Filter basket: A metal round container with a perforated floor in which ground coffee is placed and tamped for preparing espresso. Can be dual walled (pressurised) or single-walled (non-pressurised).

Filter Coffee: Any style of coffee where water filters through ground coffee. Drip coffee made with a cone lined with paper is a commonly known type of filter coffee.

First Crack: This is a stage in the roasting process where the pressure within the bean reaches it peak and cracks the bean (it sounds a lot like popcorn popping!)

Flat white: A style of coffee made with espresso and topped with flat steamed milk to a total size of 6oz. Less milk than a latte. Less foam than a cappuccino.

Flavour: The flavour of coffee is the combination of aroma, acidity and body.

Frappe: A simple shaken or blended coffee drink made with lots of ice. Usually has syrups and whipped cream added.

French Press: (Also known as a Cafetière) Coffee made by steeping ground coffee in hot water in a (usually) glass cylinder. A strainer plate is pushed down once extracted to separate the grounds from the coffee. Also known as a press pot or plunger pot.

Frothing milk: Term used to describe how milk is warmed with a steam wand. With the addition of steam and air, milk becomes velvety and thick.


Gooseneck Kettle: Hot water kettle with a long narrow curved spout used to brew pour-over coffee. Gives you far more control over your pour than conventional kettles. 

Green beans: Un-roasted coffee beans.

Grind: The size of the ground coffee beans. The ideal grind will vary depending on the brewing method used.

Group Head: The section of an espresso machine that holds the portafilter in place when brewing.

Giling Basah: translates as wet-hulled a coffee processing method. 


Hopper: The container on top of a grinder where beans are stored before they are ground.

Honey Process: is a method in which coffee cherries are picked and sorted, have their skins and pulps removed like other types of coffee - but are then dried without washing off the sticky-sweet outer layer of the fruit.



Immersion Coffee Brewing: This refers to ground coffee being immersed in water to brew and extract flavour. See Cafetière/French Press/Clever Dripper

Instant Coffee: A type of soluble coffee made from freshly ground coffee that has been brewed and then dehydrated to form dried coffee granules.

Irish Coffee: Coffee with a dash of whiskey added and topped with cream.


Java -  Although Java is another term used to refer to a cup of coffee, it is also a specific type of arabica coffee bean. As you might have guessed, Java Arabica coffee is grown on the island of Java

Kopi Luwak - famed for being the most expensive type of coffee in the world. Produced from Civet cats eating coffee cherries and the coffee beans are collected from their faeces. Although the production of this coffee raises many ethical questions and actually can be seen as more of a gimmick.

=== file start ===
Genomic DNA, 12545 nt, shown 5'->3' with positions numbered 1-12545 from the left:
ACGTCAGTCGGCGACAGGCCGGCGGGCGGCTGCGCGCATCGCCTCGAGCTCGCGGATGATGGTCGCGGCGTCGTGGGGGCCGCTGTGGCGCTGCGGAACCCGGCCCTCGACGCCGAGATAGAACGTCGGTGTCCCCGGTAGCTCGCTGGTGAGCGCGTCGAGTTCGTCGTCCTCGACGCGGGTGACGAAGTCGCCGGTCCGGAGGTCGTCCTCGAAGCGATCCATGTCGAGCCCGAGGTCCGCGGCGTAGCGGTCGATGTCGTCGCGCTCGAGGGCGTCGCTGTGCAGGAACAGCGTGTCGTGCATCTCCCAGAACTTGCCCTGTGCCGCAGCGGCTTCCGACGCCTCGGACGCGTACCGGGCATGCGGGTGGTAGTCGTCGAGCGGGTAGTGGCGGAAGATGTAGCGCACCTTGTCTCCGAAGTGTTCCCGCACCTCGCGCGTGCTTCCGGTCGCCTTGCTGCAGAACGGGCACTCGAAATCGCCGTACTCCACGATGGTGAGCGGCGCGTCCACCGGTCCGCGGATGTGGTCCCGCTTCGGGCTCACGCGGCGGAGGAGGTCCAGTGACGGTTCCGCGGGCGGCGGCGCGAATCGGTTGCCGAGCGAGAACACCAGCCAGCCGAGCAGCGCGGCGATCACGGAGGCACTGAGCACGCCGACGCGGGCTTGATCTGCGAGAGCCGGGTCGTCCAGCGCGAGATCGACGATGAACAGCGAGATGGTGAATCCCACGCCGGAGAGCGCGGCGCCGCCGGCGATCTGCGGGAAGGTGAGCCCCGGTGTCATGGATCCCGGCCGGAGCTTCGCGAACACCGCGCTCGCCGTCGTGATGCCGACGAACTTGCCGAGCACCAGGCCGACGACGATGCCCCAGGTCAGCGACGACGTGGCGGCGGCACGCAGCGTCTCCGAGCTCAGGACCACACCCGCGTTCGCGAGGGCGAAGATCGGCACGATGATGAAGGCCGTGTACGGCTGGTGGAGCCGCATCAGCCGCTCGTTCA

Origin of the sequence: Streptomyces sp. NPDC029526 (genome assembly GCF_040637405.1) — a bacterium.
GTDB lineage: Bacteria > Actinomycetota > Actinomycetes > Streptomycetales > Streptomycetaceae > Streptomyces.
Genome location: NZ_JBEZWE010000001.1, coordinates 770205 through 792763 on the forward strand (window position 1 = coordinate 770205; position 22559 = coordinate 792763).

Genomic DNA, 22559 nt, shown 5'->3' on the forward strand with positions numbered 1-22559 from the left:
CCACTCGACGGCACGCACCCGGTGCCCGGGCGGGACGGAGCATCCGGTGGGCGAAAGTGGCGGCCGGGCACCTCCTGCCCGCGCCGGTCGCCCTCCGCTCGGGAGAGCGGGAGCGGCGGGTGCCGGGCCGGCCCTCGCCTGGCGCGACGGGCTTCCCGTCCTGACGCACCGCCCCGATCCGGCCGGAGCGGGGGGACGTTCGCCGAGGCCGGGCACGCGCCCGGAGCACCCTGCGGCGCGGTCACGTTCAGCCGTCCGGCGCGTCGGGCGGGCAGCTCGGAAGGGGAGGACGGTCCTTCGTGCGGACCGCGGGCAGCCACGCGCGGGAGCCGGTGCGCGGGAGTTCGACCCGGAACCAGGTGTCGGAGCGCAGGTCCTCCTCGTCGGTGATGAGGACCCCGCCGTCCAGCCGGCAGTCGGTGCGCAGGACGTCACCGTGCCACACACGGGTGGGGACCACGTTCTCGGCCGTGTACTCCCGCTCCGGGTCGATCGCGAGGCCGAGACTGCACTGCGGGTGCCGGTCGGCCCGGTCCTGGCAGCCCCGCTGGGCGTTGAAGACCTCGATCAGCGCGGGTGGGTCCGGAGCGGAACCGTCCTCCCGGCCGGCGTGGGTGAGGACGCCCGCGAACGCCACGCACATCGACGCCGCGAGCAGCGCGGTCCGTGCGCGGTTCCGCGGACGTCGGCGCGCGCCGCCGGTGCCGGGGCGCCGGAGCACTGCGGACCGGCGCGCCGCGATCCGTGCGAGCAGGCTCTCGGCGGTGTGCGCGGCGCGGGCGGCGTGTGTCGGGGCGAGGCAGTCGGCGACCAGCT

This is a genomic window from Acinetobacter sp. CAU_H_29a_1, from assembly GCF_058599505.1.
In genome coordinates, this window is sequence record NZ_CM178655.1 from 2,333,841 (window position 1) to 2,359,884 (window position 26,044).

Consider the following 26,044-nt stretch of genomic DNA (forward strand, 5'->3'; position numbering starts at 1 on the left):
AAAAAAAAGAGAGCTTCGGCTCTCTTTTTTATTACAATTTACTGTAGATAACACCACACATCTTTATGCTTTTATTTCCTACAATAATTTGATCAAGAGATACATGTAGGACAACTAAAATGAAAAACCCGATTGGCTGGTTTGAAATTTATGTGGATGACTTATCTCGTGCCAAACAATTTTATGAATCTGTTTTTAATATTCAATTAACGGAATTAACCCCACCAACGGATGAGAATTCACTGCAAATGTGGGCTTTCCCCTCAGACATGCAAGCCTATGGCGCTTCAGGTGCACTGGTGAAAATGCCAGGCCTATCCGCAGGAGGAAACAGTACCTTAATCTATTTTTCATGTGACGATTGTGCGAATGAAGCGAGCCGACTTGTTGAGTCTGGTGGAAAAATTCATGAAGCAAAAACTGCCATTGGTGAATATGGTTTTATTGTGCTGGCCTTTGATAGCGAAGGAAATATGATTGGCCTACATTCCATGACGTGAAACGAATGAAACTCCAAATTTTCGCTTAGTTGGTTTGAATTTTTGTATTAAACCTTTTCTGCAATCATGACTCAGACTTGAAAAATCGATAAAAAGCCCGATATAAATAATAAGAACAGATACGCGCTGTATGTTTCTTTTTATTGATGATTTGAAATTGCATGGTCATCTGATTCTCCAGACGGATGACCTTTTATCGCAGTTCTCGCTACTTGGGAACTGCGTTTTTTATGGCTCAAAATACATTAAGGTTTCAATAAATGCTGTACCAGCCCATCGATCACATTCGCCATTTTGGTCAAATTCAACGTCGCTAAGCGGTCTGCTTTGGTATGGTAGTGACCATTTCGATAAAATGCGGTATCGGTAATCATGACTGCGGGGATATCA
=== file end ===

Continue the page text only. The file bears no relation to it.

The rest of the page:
Latte: Style of coffee made with espresso and topped with steamed milk and a thin layer of foam. Standard size 8oz (single shot) or 12oz (double shot)

Latte Art: The pattern formed when steamed milk is poured into a cup of espresso.

Light Roast: Coffee beans are roasted for a short amount of time. Lighter body, no oil, often cinnamon in colour. More flavour of origin comes through than other roast styles.

Loring: Is the brand of our Roaster we use to roast our green coffee beans. It is one of the most efficient machines on the market. 

Lungo - A longer espresso 


Macchiato: Style of coffee made with espresso and a small dash of foam or steamed milk. Literally means “to mark” or “to stain” in Italian. Typically 2-3oz in total.

Maillard Reaction - Chemical reaction during roasting where the amino acids and sugars start to change the colour of the beans to brown.

Medium Roast: Coffee beans are roasted for more time than a light roast and less time than a dark roast! Milk chocolate in colour with little oil on the surface. More depth of flavour with less acidity and a touch more sweetness as at this stage the beans will begin to caramelise.

Microfoam: Term used to describe milk heated to perfection with a steam wand to become velvety smooth and thick. Essential for great latte art.

Microlot: are small lots of coffee, selected for their high quality and unique flavour profiles. Grown in limited quantities and picked and processed entirely separately to the rest of the farm's lots.

Mocha: Style of coffee made with espresso, steamed milk and chocolate syrup or powder. Sometimes topped with cream.

Moka Pot - (Also known as StoveTop) The Moka Pot is a stove-top or electric coffee maker that brews coffee by passing boiling water pressurised by steam through ground coffee. It was invented by Italian engineer Alfonso Bialetti in 1933 and quickly became one of the staples of Italian culture. Famed for producing syrupy strong coffee - probably the closest brew method to Espresso.


Nitro coffee: Cold brew coffee injected with nitrogen from capsules to produce a velvety, smooth brew similar in texture to a stout beer.

Non-Pressurised (single-walled) Filter Basket: Original style filter basket. Coffee is extracted directly into the cup. Quality of the grind and tamp are more important factors to produce a consistent, high quality espresso.

Natural Processed Coffee: This is the process of drying coffee beans with the cherry left intact. This can take between two and six weeks, depending on the region and climate. 

Organic Coffee: Coffee certified to have been grown and processed according to strict supply chain management processes set by the Soil Association (UK). 


Piccolo: A small latte - a single shot of espresso topped with steamed milk usually around 6oz, less strong tasting than a flat white.

Percolator: A coffee percolator is a type of pot used for the brewing of coffee by continually cycling the boiling or nearly boiling brew through the grounds using gravity until the required strength is reached - often leads to over extraction and had fallen out of favour over the years.